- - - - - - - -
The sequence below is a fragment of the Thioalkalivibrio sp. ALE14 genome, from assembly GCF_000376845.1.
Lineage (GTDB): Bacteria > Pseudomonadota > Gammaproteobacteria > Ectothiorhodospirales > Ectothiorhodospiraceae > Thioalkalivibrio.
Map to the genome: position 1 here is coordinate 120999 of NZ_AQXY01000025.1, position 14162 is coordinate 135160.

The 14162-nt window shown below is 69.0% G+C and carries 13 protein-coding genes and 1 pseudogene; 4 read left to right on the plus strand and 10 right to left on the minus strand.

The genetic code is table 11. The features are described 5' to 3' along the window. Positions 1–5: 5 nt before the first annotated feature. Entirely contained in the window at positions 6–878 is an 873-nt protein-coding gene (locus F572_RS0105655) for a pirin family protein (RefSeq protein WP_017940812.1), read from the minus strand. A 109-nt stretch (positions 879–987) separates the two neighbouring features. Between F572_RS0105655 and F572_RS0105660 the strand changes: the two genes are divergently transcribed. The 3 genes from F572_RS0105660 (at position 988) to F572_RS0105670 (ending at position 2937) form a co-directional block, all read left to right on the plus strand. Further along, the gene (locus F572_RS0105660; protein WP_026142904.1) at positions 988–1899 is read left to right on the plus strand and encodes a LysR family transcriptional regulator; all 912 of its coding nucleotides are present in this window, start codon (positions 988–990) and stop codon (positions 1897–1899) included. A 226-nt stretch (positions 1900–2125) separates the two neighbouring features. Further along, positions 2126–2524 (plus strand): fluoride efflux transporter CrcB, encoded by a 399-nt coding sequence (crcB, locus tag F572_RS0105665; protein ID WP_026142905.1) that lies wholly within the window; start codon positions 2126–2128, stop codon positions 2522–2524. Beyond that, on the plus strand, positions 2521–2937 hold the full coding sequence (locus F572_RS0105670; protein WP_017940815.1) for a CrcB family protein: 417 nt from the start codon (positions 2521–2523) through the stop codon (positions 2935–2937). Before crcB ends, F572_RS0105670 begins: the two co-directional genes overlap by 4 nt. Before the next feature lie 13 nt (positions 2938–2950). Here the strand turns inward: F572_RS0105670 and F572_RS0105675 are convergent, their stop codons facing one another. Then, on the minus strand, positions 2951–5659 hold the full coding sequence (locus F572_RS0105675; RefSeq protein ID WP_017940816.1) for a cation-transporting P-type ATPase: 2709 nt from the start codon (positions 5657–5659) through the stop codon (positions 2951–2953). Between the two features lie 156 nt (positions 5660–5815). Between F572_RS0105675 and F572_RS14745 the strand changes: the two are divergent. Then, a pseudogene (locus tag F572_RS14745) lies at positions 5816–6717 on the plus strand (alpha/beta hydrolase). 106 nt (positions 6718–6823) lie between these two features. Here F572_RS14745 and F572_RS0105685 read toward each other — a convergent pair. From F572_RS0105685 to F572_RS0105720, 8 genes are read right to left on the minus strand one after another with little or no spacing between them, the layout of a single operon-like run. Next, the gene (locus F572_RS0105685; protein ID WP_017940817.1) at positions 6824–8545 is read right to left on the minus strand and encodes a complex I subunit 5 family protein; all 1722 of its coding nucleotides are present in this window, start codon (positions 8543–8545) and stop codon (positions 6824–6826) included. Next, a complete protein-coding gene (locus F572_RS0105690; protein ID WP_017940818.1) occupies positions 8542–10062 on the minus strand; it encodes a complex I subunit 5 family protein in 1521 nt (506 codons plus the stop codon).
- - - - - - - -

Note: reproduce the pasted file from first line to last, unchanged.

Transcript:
The sequence below is a fragment of the Thioalkalivibrio sp. ALE14 genome, from assembly GCF_000376845.1.
Lineage (GTDB): Bacteria > Pseudomonadota > Gammaproteobacteria > Ectothiorhodospirales > Ectothiorhodospiraceae > Thioalkalivibrio.
Map to the genome: position 1 here is coordinate 120999 of NZ_AQXY01000025.1, position 14162 is coordinate 135160.

The 14162-nt window shown below is 69.0% G+C and carries 13 protein-coding genes and 1 pseudogene; 4 read left to right on the plus strand and 10 right to left on the minus strand.

The genetic code is table 11. The features are described 5' to 3' along the window. Positions 1–5: 5 nt before the first annotated feature. Entirely contained in the window at positions 6–878 is an 873-nt protein-coding gene (locus F572_RS0105655) for a pirin family protein (RefSeq protein WP_017940812.1), read from the minus strand. A 109-nt stretch (positions 879–987) separates the two neighbouring features. Between F572_RS0105655 and F572_RS0105660 the strand changes: the two genes are divergently transcribed. The 3 genes from F572_RS0105660 (at position 988) to F572_RS0105670 (ending at position 2937) form a co-directional block, all read left to right on the plus strand. Further along, the gene (locus F572_RS0105660; protein WP_026142904.1) at positions 988–1899 is read left to right on the plus strand and encodes a LysR family transcriptional regulator; all 912 of its coding nucleotides are present in this window, start codon (positions 988–990) and stop codon (positions 1897–1899) included. A 226-nt stretch (positions 1900–2125) separates the two neighbouring features. Further along, positions 2126–2524 (plus strand): fluoride efflux transporter CrcB, encoded by a 399-nt coding sequence (crcB, locus tag F572_RS0105665; protein ID WP_026142905.1) that lies wholly within the window; start codon positions 2126–2128, stop codon positions 2522–2524. Beyond that, on the plus strand, positions 2521–2937 hold the full coding sequence (locus F572_RS0105670; protein WP_017940815.1) for a CrcB family protein: 417 nt from the start codon (positions 2521–2523) through the stop codon (positions 2935–2937). Before crcB ends, F572_RS0105670 begins: the two co-directional genes overlap by 4 nt. Before the next feature lie 13 nt (positions 2938–2950). Here the strand turns inward: F572_RS0105670 and F572_RS0105675 are convergent, their stop codons facing one another. Then, on the minus strand, positions 2951–5659 hold the full coding sequence (locus F572_RS0105675; RefSeq protein ID WP_017940816.1) for a cation-transporting P-type ATPase: 2709 nt from the start codon (positions 5657–5659) through the stop codon (positions 2951–2953). Between the two features lie 156 nt (positions 5660–5815). Between F572_RS0105675 and F572_RS14745 the strand changes: the two are divergent. Then, a pseudogene (locus tag F572_RS14745) lies at positions 5816–6717 on the plus strand (alpha/beta hydrolase). 106 nt (positions 6718–6823) lie between these two features. Here F572_RS14745 and F572_RS0105685 read toward each other — a convergent pair. From F572_RS0105685 to F572_RS0105720, 8 genes are read right to left on the minus strand one after another with little or no spacing between them, the layout of a single operon-like run. Next, the gene (locus F572_RS0105685; protein ID WP_017940817.1) at positions 6824–8545 is read right to left on the minus strand and encodes a complex I subunit 5 family protein; all 1722 of its coding nucleotides are present in this window, start codon (positions 8543–8545) and stop codon (positions 6824–6826) included. Next, a complete protein-coding gene (locus F572_RS0105690; protein ID WP_017940818.1) occupies positions 8542–10062 on the minus strand; it encodes a complex I subunit 5 family protein in 1521 nt (506 codons plus the stop codon).